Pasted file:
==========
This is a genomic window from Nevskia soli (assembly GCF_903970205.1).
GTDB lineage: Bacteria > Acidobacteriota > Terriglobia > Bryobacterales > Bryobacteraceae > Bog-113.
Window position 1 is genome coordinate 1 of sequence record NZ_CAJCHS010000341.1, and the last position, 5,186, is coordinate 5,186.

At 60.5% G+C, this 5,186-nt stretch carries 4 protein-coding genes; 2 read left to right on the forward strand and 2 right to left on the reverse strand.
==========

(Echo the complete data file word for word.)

This is a genomic window from Nevskia soli (assembly GCF_903970205.1).
GTDB lineage: Bacteria > Acidobacteriota > Terriglobia > Bryobacterales > Bryobacteraceae > Bog-113.
Window position 1 is genome coordinate 1 of sequence record NZ_CAJCHS010000341.1, and the last position, 5,186, is coordinate 5,186.

At 60.5% G+C, this 5,186-nt stretch carries 4 protein-coding genes; 2 read left to right on the forward strand and 2 right to left on the reverse strand.